Twitter Plot Summary: Bond returns and he’s slightly older and grumpier. Still, at least the locations look amazing.
Five Point Summary:
1. Train fight! Blood! Gun shot!
2. A casino. Ahh, familiar territory.
3. Silva kind of, but not quite, seduces Mr Bond.
4. Public enquiry.
5. Skyfall is actually where it ends, Adele.
Making a Bond film in an anniversary year is never easy – just take a look at Die Another Day which managed to get the formula horribly wrong. Thankfully Skyfall managed to make amends for that travesty by providing a 50th anniversary movie that successfully blended aspects of the character’s history with a more intimate tale that explores Bond’s life and compares it with Skyfall’s big bad, an angry former agent gone rogue in the shape of Javier Bardem’s Silva.
Skyfall also acts in many ways as a Bond Begins style tale, featuring the reintroduction of classic Bond characters from the series’ past, most notably a much younger Q in the form of Ben Whishaw, whilst establishing that Bond is now an older, more mature agent at the same time. He’s also portrayed in his most broken form, a shell of a man who has everything to prove both to himself and to his employers.
There are plenty of nods to the franchise’s history, but unlike Die Another Day (the 40th anniversary movie) they aren’t thrown in your face and are tastefully used. Even the final act, which sets itself up as a Bond homage to Home Alone, works in context and marks a much more personal and understated showdown than the typical big and bombastic event that normally marks the last act in previous Bond adventures.
Whilst there are other women for Bond to sink his teeth/claws/tuxedo into – Berenice Marlohe being the main one who gets a bit of dialogue and a chance to slink her way through a casino whilst chain-smoking – it’s really Judi Dench’s M who is the Bond girl here. She’s been with the franchise since Goldeneye in 1995 and her M comes pre-loaded with a certain amount of emotional baggage leading into this, guilt for past transgressions whilst also facing a public hearing for the loss of important data that puts the UK’s entire undercover spy network at risk. It’s a plot that responds to potential criticisms as to Bond’s value and necessity in this modern age of technology and relative lack of “shadow” for undercover agents to operate in. Suffice to say, Bond and the spy world remains as relevant as ever.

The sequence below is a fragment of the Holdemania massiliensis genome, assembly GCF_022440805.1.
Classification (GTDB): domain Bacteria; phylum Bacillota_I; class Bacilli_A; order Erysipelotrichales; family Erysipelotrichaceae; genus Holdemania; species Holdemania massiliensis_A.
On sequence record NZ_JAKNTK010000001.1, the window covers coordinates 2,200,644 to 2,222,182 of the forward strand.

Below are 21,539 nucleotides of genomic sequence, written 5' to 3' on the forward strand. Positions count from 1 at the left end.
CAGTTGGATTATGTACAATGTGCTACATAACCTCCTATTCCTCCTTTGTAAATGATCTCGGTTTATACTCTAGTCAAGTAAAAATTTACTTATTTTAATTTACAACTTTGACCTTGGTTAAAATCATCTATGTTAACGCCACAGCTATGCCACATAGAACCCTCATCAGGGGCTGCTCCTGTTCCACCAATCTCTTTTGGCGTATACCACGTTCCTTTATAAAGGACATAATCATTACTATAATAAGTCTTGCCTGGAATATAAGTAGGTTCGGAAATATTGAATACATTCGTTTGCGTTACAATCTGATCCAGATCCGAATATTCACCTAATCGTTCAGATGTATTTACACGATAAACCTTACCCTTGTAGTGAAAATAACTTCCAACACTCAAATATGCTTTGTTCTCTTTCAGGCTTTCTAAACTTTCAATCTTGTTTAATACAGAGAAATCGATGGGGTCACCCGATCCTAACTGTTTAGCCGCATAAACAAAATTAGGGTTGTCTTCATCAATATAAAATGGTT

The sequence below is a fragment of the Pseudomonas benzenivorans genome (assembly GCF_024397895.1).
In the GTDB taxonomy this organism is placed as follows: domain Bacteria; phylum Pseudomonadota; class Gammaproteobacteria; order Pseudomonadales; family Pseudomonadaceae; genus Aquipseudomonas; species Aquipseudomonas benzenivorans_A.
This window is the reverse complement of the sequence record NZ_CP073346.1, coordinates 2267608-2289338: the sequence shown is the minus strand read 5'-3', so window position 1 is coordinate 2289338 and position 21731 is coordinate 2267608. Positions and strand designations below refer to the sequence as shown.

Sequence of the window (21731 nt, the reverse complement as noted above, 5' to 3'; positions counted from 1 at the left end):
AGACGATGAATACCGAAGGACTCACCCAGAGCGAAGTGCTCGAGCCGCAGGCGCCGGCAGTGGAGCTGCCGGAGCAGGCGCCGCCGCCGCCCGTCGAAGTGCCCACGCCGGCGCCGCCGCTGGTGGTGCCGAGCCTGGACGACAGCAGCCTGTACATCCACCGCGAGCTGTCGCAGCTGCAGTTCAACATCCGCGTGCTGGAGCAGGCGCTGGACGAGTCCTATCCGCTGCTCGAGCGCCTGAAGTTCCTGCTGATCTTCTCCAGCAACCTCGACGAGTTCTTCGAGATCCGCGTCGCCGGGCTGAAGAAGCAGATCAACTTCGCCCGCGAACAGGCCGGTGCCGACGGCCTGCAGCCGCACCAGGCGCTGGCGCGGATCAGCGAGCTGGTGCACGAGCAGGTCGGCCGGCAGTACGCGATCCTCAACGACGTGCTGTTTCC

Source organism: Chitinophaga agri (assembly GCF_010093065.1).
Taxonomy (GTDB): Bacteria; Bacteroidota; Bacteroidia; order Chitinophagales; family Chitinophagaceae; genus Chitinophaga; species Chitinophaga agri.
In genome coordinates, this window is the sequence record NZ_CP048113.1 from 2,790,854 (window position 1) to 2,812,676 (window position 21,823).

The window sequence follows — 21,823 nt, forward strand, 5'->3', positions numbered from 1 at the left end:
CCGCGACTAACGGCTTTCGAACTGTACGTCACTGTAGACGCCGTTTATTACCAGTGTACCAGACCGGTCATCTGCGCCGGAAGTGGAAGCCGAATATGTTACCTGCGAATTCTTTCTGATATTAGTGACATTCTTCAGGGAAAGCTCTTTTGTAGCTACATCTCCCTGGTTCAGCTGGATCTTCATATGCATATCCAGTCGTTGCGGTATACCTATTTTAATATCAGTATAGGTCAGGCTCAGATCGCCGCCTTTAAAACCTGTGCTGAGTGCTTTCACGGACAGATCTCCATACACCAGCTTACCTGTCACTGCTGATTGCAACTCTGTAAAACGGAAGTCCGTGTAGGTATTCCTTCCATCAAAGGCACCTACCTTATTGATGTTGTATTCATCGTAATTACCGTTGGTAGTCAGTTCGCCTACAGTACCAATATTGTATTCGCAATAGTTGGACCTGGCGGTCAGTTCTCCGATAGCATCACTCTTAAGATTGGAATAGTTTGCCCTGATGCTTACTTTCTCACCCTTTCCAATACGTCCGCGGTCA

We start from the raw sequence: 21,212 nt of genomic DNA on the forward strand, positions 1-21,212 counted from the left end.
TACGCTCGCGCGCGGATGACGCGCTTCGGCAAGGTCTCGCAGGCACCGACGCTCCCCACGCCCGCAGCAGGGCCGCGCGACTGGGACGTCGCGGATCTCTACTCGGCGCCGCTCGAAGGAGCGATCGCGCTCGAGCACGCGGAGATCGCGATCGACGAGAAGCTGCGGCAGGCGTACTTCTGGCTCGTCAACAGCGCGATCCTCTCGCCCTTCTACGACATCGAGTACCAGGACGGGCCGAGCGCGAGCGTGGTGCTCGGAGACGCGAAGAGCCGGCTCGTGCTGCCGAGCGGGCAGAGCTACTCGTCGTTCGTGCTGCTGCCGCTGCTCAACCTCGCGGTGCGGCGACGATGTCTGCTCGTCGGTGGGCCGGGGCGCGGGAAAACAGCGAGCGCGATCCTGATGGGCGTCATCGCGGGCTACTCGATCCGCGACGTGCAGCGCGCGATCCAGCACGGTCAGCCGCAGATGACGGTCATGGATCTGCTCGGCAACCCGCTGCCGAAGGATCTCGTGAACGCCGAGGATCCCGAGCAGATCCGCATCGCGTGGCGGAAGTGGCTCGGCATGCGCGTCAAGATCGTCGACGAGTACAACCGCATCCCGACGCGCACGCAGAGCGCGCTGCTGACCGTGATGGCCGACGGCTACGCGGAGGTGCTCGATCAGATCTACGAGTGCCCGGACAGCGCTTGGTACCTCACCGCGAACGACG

Silva is an even match with Bond, a distorted mirror image and an indication as to what could have happened to Bond had circumstances been different. Mainly if he’d turned away from romancing women and started dressing in striking white suits and betraying the Queen (or something). With the exception of one almost unnecessary and almost OTT use of CGI at a dramatic moment, Silva is an effective villain, understated yet flamboyant and always seemingly a smirk away from dishing out a killer one liner. The fact he never manages to fully cross over this line works in his favour.
The action is well handled by Sam Mendez despite his relative lack of experience in this area, but he’s a man who knows how to tell a clear story and this plays out in the action beats. Skyfall may also mark the best looking Bond film ever, with Roger Deakins’ gorgeous cinematography adding a remarkable amount of depth and style to every scene. It’s a clear indication that good cinematography cannot be understated, and it’s a shame that he won’t be involved in the next Bond film.
Does Skyfall mark the best Bond film yet? Possibly, yes – all of the constituent elements of a Bond film are present, but it also works as a standalone piece that doesn’t require a huge amount of foreknowledge about the franchise’s fifty year history. It’s thrilling, exciting, and has a cracking theme song. What more could you ask for?